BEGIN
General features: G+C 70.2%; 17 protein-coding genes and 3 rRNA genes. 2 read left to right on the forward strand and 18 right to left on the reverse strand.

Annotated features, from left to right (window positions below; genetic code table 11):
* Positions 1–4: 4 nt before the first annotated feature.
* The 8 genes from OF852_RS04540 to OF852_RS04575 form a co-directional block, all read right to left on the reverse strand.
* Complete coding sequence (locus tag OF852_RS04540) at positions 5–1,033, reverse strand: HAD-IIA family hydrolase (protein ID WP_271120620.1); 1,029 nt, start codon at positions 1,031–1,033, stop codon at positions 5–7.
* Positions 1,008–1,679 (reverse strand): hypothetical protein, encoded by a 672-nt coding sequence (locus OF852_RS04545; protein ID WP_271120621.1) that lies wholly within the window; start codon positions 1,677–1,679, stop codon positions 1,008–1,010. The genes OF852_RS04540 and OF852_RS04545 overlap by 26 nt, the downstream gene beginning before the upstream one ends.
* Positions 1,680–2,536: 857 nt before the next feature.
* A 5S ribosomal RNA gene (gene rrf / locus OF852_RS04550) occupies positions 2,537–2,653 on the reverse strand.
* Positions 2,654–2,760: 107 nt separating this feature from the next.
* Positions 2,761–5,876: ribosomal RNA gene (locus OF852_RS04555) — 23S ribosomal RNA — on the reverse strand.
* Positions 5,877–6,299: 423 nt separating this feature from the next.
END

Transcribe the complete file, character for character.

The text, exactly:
General features: G+C 70.2%; 17 protein-coding genes and 3 rRNA genes. 2 read left to right on the forward strand and 18 right to left on the reverse strand.

Annotated features, from left to right (window positions below; genetic code table 11):
* Positions 1–4: 4 nt before the first annotated feature.
* The 8 genes from OF852_RS04540 to OF852_RS04575 form a co-directional block, all read right to left on the reverse strand.
* Complete coding sequence (locus tag OF852_RS04540) at positions 5–1,033, reverse strand: HAD-IIA family hydrolase (protein ID WP_271120620.1); 1,029 nt, start codon at positions 1,031–1,033, stop codon at positions 5–7.
* Positions 1,008–1,679 (reverse strand): hypothetical protein, encoded by a 672-nt coding sequence (locus OF852_RS04545; protein ID WP_271120621.1) that lies wholly within the window; start codon positions 1,677–1,679, stop codon positions 1,008–1,010. The genes OF852_RS04540 and OF852_RS04545 overlap by 26 nt, the downstream gene beginning before the upstream one ends.
* Positions 1,680–2,536: 857 nt before the next feature.
* A 5S ribosomal RNA gene (gene rrf / locus OF852_RS04550) occupies positions 2,537–2,653 on the reverse strand.
* Positions 2,654–2,760: 107 nt separating this feature from the next.
* Positions 2,761–5,876: ribosomal RNA gene (locus OF852_RS04555) — 23S ribosomal RNA — on the reverse strand.
* Positions 5,877–6,299: 423 nt separating this feature from the next.